We also celebrate “Jesus Visits Zaccheus” day, it’s called Zaccheus Sunday, and it’s the 11th Sunday before Pascha (Greek for Passover, what Orthodox Christians call Easter). Other celebrated bible passages include Publican & the Pharisee, Prodigal Son, Last Judgement, the raising of Lazarus, Great and Holy Monday (Monday before Pascha – Joseph being sold into slavery and the withering of the fig tree), Great and Holy Tuesday (Ten Virgins), Great and Holy Wednesday (Annointing by Mary & Martha), the Holy Myrrhbearers, Samaritan Woman, and Blind Man. These are just holy days in the Paschal (Easter) cycle of worship. There are others throughout the year too.

  3. If your reading list isn’t long enough, and you haven’t read it already, I highly recommend adding the classic novel Ben-Hur to it. I won’t try to describe it too much for fear of not doing it justice, but I’ll just say that the portrayal of the wise men was fantastic and has stuck with me ever since I read it.

  4. You had me at civil disobedience. But I’m glad I read further. I can see the next new buzzword: Magi Crazy. Or, crazy like Magi. I think I like Epiphany. I never celebrated it, and thought of the Magi as naive – I mean, did they really think that asking a king (Herod) about the whereabouts of a new king could possibly end well? Also, it’s exciting to hear that some Christians celebrate Samaritan Woman holy day – it’s one of my favourite encounters described in the NT.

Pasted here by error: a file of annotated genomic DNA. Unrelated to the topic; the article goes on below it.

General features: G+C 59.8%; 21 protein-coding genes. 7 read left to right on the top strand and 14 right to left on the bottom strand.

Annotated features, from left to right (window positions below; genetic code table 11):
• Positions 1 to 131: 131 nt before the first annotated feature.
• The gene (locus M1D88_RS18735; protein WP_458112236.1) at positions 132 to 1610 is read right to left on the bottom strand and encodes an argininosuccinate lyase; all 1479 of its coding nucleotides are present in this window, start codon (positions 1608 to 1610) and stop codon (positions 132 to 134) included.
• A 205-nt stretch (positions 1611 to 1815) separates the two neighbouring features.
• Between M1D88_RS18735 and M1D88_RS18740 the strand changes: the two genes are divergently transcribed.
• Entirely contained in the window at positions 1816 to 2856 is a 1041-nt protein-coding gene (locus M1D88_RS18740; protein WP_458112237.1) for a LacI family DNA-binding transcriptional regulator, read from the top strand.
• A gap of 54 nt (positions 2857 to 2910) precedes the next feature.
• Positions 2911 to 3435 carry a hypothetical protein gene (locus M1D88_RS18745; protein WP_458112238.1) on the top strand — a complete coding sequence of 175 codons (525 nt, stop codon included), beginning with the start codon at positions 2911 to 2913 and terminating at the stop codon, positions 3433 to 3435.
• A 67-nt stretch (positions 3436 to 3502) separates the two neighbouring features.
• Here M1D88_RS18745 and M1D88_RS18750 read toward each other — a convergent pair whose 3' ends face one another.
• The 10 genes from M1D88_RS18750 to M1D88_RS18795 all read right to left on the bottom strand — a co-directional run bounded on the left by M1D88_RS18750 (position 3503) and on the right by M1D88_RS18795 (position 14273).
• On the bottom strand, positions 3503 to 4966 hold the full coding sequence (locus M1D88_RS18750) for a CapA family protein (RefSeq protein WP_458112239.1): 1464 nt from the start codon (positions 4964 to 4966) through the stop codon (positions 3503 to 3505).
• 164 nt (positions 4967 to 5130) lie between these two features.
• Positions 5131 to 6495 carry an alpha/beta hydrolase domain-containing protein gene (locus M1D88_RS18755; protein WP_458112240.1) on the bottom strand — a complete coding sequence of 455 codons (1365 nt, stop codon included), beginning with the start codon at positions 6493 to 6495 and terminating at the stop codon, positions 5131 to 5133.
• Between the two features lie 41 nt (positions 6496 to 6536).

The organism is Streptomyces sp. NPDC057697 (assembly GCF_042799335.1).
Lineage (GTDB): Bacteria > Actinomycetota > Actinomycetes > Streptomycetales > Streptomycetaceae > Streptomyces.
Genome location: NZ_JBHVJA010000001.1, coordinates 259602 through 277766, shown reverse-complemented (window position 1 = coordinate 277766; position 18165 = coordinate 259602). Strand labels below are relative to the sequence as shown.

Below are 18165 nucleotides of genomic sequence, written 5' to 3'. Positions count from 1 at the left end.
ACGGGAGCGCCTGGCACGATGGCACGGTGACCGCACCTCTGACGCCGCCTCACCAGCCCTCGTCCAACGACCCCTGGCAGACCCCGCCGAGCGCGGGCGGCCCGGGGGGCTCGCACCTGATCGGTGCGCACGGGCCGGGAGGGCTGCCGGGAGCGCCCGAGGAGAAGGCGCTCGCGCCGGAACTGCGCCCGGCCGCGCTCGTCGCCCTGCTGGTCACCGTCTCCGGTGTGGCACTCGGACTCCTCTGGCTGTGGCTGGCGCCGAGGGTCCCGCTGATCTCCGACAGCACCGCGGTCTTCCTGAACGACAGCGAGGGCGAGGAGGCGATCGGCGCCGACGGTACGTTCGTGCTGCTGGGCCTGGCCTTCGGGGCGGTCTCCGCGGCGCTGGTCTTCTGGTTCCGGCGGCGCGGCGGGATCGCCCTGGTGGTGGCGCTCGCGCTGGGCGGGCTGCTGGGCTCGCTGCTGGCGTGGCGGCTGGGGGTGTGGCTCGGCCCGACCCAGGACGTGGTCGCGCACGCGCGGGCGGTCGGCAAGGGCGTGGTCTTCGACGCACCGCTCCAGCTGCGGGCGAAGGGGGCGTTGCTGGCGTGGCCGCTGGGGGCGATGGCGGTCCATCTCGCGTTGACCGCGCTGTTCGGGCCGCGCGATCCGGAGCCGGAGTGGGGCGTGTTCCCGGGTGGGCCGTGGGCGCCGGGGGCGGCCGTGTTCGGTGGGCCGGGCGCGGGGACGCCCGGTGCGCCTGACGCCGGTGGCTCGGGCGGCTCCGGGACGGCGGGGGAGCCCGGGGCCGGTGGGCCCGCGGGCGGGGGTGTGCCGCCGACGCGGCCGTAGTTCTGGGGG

5. I was signed up to lead the congregational prayers at church this Sunday, and only remembered the night before it would be Epiphany. I loved thinking about the fact that the first two groups of people chosen to come and worship Jesus were outsiders – first the shepherds, then the Magi. It reminded me of how upside down – how peculiar!- the Kingdom of God truly is, and how much we’ve managed to tame it.
    I love this aspect you shared, of the Magi coming as an act of civil disobedience. Seen these ways, the story is so much more inspiring and exciting!

    Also, here in Lux (and neighbouring countries) we get to eat Le gâteau des Rois, which is super yummy!
    fiona lynne recently posted..on my one word for 2013My Profile

  6. “Gold I give to honor the king.
    Incense to the priest I bring.
    Myrrh for the time of burying.”

    Yay Epiphany! In some places, you exchange gifts on Epiphany and Christmas Day is a pure holy day. Dad always tried to get us to agree to wait until Epiphany to get our presents, but that never caught on somehow. ;-)

    We continue to celebrate Christmas through Epiphany, and usually discuss how the gifts speak to Jesus’ different roles–king, priest, and sacrifice–but I never thought about the civil disobedience angle. Thanks for sharing!

    Next Sunday is Baptism of Our Lord Sunday. Some of the events get their own days–there’s also a Temptation of Our Lord Sunday, for instance–but not all of them.